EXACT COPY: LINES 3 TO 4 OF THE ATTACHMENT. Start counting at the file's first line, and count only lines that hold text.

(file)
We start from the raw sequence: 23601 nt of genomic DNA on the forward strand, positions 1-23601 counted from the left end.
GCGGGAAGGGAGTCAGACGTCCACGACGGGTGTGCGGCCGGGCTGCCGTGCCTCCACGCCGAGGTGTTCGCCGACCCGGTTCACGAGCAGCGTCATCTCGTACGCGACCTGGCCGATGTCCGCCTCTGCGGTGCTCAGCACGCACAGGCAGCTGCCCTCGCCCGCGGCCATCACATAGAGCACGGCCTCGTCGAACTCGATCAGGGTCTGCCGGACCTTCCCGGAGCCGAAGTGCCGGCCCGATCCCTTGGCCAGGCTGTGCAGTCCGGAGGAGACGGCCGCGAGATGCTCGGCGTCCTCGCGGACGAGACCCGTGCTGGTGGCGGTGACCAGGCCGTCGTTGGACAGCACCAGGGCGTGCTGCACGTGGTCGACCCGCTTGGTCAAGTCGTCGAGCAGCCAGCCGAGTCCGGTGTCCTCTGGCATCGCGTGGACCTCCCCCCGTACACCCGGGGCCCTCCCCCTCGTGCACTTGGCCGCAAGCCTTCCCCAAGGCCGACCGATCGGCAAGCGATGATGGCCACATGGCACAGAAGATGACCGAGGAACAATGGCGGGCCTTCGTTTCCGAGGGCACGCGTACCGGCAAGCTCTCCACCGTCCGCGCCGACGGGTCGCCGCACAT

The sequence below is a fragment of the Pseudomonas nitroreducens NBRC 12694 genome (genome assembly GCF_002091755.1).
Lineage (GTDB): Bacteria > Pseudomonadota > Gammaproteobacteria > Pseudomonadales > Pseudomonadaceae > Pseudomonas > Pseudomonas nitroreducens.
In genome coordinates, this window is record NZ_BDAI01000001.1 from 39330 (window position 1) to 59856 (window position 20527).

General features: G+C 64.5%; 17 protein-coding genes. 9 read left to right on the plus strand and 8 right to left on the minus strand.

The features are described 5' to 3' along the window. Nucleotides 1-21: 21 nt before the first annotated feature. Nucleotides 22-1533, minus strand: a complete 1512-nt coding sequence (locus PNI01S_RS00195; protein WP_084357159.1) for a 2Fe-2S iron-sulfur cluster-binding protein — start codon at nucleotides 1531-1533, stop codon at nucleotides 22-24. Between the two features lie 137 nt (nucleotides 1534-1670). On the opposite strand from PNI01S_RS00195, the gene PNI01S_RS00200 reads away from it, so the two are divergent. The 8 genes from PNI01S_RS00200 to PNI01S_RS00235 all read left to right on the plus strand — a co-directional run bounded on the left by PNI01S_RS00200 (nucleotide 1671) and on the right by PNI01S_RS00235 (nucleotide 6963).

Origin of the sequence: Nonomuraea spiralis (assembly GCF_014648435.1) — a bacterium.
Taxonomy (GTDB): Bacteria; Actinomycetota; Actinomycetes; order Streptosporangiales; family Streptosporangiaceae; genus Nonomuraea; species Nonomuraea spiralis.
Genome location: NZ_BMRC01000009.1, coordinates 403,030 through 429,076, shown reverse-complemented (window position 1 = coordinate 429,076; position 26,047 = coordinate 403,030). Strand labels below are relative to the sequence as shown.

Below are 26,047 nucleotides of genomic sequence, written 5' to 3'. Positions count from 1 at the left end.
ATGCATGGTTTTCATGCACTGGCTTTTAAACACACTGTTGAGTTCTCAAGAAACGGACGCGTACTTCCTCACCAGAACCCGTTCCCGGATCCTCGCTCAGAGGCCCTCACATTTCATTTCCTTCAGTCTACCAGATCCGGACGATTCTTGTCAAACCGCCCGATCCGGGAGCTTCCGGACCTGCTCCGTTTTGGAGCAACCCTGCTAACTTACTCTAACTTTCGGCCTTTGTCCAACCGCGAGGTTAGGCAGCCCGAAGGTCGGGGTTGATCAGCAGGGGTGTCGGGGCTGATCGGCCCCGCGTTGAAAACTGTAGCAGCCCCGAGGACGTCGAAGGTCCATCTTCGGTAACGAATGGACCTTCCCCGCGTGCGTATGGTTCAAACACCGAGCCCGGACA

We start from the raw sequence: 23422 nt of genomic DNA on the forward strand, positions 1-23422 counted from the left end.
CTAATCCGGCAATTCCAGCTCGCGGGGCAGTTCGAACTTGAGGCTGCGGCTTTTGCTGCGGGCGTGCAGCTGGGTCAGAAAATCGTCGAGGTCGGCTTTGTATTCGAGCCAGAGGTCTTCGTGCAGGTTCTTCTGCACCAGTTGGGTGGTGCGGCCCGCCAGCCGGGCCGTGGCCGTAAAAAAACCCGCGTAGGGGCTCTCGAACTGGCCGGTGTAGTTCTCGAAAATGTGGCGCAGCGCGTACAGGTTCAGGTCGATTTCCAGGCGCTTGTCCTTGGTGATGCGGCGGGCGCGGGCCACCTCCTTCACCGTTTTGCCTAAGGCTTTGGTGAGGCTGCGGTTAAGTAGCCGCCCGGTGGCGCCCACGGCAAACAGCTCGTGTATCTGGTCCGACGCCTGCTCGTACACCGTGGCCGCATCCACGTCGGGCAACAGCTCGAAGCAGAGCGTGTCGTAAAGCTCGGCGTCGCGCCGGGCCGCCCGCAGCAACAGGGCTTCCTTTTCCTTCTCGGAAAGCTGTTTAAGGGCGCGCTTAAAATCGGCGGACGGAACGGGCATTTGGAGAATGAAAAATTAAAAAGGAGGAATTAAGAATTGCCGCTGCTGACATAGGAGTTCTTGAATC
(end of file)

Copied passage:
The sequence below is a fragment of the Pseudomonas nitroreducens NBRC 12694 genome (genome assembly GCF_002091755.1).
Lineage (GTDB): Bacteria > Pseudomonadota > Gammaproteobacteria > Pseudomonadales > Pseudomonadaceae > Pseudomonas > Pseudomonas nitroreducens.